• James Blair

Maintaining the focus on Mental Health



I wrote at the end of last year about not returning to the old ways after the pandemic and, more specifically, the things we should strive to keep from this terrible time.


One thing I didn’t mention then was the extra focus on mental health and employee wellbeing. It’s right and completely understandable, of course, that the spotlight was turned on these things at this time. The dramatic shift in working practices, the uncertainty about… well… everything, and the obvious stresses and pressures that come from living through a global pandemic all prompted us to be more mindful of the wellbeing of our friends, loved ones, colleagues and employees. If enhanced empathy, greater understanding and more consideration were the results of this, then we should all, surely, strive to maintain this even after the pandemic is over.


Oracle’s 2020 report shows that 76% of people believe their employer should be doing more to protect their mental health. For employers, there are many ways of making this happen. Some are larger tasks than others, but all are worthwhile if you want to keep the mental health of your people buoyed.


It may be that your comms strategy needs tweaking to facilitate, encourage (or insist on) more meaningful support and two-way comms with your workers, especially those that are (now) working remotely. Making your meetings, be they face-to-face or remote, truly two-way and interactive gives your people a sense of belonging and empowerment, all of which is good for your people’s mental health.


Lead from the front with openness & transparency. A leader sharing their own vulnerabilities is not a leader showing weakness. It actually builds respect and trust, and nurtures a culture of people looking out for each other and leaning on each other. It’s all part of removing the stigma from mental ill-health.

This is where short videos from the leadership team come into their own – heartfelt, sincere and genuine messages can be hugely beneficial when people are missing face-to-face time. People love to read or hear about people, and if colleagues are willing to share their own stories of their struggles and how they overcame them, or techniques they find useful for facing the tougher times, this can be empowering and cathartic for them as well as being a great way to boost the confidence across the audience to talk about mental health. Again, presenting this as a video can be a superb way of humanising and contextualising others’ experiences and presenting it in a powerful, engaging and uplifting way.


A really easy way to boost the mental wellbeing of your people is to boost appreciation and recognition. You could create and share ‘Thank You’ and ‘Well Done’ e-cards for your people to send. (And lead from the front by sending a few from the senior team!) Even better, you could employ an online appreciation platform that takes away all of the work for you but delivers amazing results for your teams - recognition and appreciation are massively contagious and spreading the love can have a truly uplifting effect on the wellbeing of your people.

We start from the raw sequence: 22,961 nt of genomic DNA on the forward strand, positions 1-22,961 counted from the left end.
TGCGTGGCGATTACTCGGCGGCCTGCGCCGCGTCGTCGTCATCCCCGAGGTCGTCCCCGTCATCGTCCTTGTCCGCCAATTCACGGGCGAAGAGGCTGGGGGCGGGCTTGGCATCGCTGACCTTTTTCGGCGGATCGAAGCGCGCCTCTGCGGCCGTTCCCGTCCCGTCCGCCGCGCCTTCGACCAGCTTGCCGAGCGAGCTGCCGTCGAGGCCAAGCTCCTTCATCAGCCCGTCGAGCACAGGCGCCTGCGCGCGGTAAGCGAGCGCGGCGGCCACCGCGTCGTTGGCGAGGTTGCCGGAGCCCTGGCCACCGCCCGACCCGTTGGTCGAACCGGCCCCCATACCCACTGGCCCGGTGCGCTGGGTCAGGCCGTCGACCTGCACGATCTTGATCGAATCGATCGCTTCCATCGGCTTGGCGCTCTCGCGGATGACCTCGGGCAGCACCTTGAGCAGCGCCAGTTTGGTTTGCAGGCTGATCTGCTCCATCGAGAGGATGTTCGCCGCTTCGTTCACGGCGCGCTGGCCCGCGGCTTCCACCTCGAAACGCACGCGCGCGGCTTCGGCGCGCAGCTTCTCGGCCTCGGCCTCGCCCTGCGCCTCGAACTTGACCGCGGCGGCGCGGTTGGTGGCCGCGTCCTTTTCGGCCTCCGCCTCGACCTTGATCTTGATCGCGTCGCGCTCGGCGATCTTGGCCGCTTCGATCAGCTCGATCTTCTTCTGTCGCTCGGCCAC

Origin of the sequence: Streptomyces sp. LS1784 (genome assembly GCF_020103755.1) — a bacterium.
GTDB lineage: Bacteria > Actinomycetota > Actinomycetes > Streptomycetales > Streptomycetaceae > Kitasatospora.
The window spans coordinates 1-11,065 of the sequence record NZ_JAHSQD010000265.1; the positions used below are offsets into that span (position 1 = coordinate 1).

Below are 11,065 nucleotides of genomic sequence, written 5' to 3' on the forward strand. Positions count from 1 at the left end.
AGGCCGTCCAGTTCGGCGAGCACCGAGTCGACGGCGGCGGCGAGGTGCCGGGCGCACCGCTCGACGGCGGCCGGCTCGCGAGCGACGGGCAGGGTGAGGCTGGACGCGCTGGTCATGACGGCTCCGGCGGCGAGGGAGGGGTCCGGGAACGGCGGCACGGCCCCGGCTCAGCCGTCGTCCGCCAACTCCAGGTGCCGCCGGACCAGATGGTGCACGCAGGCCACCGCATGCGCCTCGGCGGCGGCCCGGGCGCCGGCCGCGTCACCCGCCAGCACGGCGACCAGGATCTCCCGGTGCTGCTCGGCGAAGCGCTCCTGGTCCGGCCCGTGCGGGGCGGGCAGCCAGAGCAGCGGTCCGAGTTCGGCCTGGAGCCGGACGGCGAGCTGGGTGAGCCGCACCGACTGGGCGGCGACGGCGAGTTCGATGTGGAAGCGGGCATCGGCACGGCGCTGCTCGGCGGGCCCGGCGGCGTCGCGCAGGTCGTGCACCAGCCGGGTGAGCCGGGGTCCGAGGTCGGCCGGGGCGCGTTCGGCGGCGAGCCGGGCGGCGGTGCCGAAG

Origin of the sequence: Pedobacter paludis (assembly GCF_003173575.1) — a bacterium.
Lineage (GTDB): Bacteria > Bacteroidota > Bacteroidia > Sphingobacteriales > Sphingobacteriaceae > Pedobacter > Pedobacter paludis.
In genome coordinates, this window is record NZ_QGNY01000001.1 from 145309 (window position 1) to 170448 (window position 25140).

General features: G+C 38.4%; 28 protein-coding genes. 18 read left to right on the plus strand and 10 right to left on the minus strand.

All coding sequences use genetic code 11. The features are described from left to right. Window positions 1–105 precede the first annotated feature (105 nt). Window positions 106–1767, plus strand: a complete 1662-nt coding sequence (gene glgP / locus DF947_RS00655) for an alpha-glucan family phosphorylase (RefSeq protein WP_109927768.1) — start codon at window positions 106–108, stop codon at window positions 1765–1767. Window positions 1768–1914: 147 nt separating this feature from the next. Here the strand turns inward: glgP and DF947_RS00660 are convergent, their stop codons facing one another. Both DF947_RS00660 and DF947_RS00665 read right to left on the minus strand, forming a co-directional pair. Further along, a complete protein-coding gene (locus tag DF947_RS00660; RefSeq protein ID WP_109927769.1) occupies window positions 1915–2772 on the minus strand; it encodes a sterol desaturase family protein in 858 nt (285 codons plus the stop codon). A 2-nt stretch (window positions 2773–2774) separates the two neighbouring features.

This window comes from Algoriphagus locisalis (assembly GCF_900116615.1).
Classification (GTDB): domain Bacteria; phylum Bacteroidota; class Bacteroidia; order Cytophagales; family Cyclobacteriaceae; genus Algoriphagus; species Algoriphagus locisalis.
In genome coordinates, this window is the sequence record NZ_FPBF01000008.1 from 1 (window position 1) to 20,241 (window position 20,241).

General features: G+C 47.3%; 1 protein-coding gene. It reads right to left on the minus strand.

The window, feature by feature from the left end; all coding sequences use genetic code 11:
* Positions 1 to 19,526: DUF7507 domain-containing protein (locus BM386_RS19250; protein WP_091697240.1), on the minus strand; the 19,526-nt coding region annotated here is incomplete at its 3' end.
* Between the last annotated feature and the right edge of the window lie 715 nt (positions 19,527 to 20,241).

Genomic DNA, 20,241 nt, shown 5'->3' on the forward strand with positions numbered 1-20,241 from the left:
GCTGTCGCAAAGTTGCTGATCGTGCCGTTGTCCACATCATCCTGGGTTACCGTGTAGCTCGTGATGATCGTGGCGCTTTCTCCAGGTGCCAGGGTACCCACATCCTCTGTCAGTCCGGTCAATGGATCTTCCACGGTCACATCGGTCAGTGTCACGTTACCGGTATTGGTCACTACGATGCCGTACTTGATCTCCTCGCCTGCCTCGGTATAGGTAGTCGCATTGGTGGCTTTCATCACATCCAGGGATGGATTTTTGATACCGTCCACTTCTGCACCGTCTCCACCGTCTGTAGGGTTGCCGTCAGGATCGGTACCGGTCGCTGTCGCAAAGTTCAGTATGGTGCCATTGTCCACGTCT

I wrote only last week about ensuring your comms are fully inclusive and this can also have a huge effect on the mental health of your people. Needless to say, people who feel in any way excluded tend not to have the best mental health.


Larger (or more pro-active) employers can also consider additional measures, such as nominating specific people as designated listeners. They don’t need to be fully qualified mental health first aiders, just knowledgeable about available services, resources or experts that can help people in their times of need. Badging them up (digitally or physically) with “Here to chat”, “Let’s grab a brew” (or similar) can advertise their presence and availability.


Larger employers should embed mental health into a robust, wider wellbeing strategy and have some pro-active plans in place for championing mental health throughout the year.

And for those of you who like me to close with a list, here are three further quick wins…

  • Encourage your people to keep active – “healthy body, healthy mind” and all that. There’s lots you can do under current restrictions and without breaking social distancing requirements: step-counts contests, online workouts etc.

  • Encourage non-work contact – replace those water-cooler chats with online social interactions, Zoom or Teams calls etc. You could even encourage book, film or TV clubs for people to discuss their faves!

  • Ensure breaks are diarised and taken and a defined work/life balance is maintained – we’ve all fallen into the trap of blurring these boundaries whilst working from home, so encourage your people to guard theirs, and reassure them that it is not frowned upon for them to be unavailable outside their usual hours.


Our mental health can be fragile. The benefits of a robust workforce are clear for all to see. Keeping your employees' wellbeing high in your considerations is the right thing to do - for you, for them and for your business.


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